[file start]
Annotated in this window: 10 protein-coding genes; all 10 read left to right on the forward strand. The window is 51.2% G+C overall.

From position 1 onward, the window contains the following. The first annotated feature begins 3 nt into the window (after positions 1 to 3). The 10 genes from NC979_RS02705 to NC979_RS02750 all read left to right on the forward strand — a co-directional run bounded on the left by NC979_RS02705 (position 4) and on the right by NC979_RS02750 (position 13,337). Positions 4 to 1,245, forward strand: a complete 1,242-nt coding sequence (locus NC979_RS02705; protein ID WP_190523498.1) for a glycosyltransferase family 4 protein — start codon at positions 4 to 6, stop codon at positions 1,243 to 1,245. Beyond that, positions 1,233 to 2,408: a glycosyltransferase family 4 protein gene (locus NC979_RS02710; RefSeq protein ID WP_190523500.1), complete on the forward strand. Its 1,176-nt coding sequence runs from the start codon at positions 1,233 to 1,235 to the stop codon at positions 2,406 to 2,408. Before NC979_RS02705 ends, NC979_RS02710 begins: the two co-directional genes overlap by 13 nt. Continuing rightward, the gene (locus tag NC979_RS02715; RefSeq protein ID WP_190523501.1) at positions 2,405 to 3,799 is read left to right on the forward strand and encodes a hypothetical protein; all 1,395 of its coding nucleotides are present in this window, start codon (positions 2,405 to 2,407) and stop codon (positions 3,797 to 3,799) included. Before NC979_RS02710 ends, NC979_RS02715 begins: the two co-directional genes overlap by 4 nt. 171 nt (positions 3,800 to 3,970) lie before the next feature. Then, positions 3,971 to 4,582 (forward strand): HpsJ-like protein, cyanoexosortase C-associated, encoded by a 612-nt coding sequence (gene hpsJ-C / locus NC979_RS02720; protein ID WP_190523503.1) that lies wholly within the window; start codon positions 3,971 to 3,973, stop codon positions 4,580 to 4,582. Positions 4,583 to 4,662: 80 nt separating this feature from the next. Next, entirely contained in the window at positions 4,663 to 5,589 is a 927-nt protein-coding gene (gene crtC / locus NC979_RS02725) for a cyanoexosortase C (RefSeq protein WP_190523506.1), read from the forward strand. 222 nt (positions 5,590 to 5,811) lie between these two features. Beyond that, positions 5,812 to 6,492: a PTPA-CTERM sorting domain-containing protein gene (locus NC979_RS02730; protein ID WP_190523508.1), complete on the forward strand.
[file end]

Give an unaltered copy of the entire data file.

Annotated in this window: 10 protein-coding genes; all 10 read left to right on the forward strand. The window is 51.2% G+C overall.

From position 1 onward, the window contains the following. The first annotated feature begins 3 nt into the window (after positions 1 to 3). The 10 genes from NC979_RS02705 to NC979_RS02750 all read left to right on the forward strand — a co-directional run bounded on the left by NC979_RS02705 (position 4) and on the right by NC979_RS02750 (position 13,337). Positions 4 to 1,245, forward strand: a complete 1,242-nt coding sequence (locus NC979_RS02705; protein ID WP_190523498.1) for a glycosyltransferase family 4 protein — start codon at positions 4 to 6, stop codon at positions 1,243 to 1,245. Beyond that, positions 1,233 to 2,408: a glycosyltransferase family 4 protein gene (locus NC979_RS02710; RefSeq protein ID WP_190523500.1), complete on the forward strand. Its 1,176-nt coding sequence runs from the start codon at positions 1,233 to 1,235 to the stop codon at positions 2,406 to 2,408. Before NC979_RS02705 ends, NC979_RS02710 begins: the two co-directional genes overlap by 13 nt. Continuing rightward, the gene (locus tag NC979_RS02715; RefSeq protein ID WP_190523501.1) at positions 2,405 to 3,799 is read left to right on the forward strand and encodes a hypothetical protein; all 1,395 of its coding nucleotides are present in this window, start codon (positions 2,405 to 2,407) and stop codon (positions 3,797 to 3,799) included. Before NC979_RS02710 ends, NC979_RS02715 begins: the two co-directional genes overlap by 4 nt. 171 nt (positions 3,800 to 3,970) lie before the next feature. Then, positions 3,971 to 4,582 (forward strand): HpsJ-like protein, cyanoexosortase C-associated, encoded by a 612-nt coding sequence (gene hpsJ-C / locus NC979_RS02720; protein ID WP_190523503.1) that lies wholly within the window; start codon positions 3,971 to 3,973, stop codon positions 4,580 to 4,582. Positions 4,583 to 4,662: 80 nt separating this feature from the next. Next, entirely contained in the window at positions 4,663 to 5,589 is a 927-nt protein-coding gene (gene crtC / locus NC979_RS02725) for a cyanoexosortase C (RefSeq protein WP_190523506.1), read from the forward strand. 222 nt (positions 5,590 to 5,811) lie between these two features. Beyond that, positions 5,812 to 6,492: a PTPA-CTERM sorting domain-containing protein gene (locus NC979_RS02730; protein ID WP_190523508.1), complete on the forward strand.